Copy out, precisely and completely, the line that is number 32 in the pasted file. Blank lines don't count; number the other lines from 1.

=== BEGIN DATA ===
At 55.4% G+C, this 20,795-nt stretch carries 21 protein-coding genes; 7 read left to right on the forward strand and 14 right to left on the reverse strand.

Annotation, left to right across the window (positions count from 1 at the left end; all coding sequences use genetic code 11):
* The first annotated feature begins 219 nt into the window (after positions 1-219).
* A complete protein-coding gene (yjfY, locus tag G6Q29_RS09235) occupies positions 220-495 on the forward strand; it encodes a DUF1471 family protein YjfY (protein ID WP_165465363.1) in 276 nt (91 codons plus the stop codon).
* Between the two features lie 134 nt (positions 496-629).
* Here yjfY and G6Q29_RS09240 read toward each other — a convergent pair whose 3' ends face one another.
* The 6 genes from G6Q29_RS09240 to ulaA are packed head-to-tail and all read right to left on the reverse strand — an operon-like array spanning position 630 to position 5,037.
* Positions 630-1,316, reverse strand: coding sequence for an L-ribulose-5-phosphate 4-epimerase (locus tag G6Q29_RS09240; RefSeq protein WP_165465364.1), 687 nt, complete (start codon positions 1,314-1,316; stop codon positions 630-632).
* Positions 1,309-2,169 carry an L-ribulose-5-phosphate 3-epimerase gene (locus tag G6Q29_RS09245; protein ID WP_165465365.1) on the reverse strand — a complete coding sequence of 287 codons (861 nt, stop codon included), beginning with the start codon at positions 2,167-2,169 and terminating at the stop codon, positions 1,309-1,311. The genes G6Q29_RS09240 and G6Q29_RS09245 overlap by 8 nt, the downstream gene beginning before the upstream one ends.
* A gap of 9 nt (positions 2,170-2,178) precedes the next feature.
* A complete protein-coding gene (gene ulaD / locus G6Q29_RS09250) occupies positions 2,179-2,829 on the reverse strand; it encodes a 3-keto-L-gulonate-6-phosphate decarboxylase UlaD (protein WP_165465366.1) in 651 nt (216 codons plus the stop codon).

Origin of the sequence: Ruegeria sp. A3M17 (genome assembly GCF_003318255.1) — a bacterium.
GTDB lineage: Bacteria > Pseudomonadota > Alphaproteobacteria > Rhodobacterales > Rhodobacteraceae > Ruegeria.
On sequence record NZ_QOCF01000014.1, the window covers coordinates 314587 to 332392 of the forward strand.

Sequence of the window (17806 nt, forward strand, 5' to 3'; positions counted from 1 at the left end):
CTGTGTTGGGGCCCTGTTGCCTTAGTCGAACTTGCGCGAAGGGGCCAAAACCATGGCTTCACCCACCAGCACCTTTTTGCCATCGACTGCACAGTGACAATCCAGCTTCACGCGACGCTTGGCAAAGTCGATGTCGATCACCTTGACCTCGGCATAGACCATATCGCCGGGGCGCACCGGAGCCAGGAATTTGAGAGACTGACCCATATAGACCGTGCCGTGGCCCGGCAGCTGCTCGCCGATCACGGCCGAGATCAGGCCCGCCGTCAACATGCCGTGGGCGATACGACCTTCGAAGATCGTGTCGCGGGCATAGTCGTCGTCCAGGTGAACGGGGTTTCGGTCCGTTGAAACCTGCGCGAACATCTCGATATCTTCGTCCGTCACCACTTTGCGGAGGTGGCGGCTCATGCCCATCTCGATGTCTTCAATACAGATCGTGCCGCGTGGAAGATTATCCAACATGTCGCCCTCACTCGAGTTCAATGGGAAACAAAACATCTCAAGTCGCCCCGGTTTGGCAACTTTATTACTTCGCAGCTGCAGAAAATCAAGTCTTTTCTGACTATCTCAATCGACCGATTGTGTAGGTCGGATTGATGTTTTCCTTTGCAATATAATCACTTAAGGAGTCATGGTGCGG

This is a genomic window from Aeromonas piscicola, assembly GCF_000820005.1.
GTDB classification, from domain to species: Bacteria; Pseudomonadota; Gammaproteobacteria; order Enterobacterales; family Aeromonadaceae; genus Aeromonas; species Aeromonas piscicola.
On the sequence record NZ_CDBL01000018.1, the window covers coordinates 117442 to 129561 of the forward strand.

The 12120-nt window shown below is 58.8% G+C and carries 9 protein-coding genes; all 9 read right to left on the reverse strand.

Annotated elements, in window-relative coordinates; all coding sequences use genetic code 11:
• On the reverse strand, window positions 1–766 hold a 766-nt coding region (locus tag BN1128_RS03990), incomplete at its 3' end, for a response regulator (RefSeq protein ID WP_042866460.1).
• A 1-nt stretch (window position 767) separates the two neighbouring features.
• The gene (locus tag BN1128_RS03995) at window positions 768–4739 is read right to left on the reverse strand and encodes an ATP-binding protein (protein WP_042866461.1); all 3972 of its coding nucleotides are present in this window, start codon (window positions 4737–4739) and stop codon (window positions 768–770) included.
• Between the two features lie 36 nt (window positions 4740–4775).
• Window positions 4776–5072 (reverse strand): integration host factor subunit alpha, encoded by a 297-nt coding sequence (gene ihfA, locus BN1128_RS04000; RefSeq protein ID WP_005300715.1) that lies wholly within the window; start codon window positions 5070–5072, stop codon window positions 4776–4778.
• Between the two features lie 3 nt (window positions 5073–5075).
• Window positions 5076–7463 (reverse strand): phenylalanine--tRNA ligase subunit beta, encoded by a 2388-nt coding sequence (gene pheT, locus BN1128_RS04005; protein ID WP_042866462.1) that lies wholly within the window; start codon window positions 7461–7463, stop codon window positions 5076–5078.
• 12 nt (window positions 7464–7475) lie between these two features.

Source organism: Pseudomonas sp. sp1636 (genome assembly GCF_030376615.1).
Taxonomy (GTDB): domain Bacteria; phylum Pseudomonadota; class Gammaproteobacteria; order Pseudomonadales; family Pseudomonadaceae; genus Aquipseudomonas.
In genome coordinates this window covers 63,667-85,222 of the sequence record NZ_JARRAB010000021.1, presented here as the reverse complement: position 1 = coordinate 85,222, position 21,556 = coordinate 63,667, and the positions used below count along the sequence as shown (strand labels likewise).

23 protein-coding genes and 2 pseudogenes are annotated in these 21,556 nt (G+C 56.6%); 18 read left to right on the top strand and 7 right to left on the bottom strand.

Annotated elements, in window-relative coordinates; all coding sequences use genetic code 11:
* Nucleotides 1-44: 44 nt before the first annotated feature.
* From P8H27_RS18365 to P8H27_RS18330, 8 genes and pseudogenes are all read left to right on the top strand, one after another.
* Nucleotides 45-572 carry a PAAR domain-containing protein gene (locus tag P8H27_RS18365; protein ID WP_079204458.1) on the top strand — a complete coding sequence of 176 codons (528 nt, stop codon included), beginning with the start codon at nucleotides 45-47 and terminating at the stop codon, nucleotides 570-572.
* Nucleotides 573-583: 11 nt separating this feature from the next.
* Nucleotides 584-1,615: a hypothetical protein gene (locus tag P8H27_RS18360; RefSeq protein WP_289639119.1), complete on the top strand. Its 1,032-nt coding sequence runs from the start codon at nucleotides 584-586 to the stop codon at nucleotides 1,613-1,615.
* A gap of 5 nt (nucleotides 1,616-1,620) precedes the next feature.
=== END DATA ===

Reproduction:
In genome coordinates this window covers 63,667-85,222 of the sequence record NZ_JARRAB010000021.1, presented here as the reverse complement: position 1 = coordinate 85,222, position 21,556 = coordinate 63,667, and the positions used below count along the sequence as shown (strand labels likewise).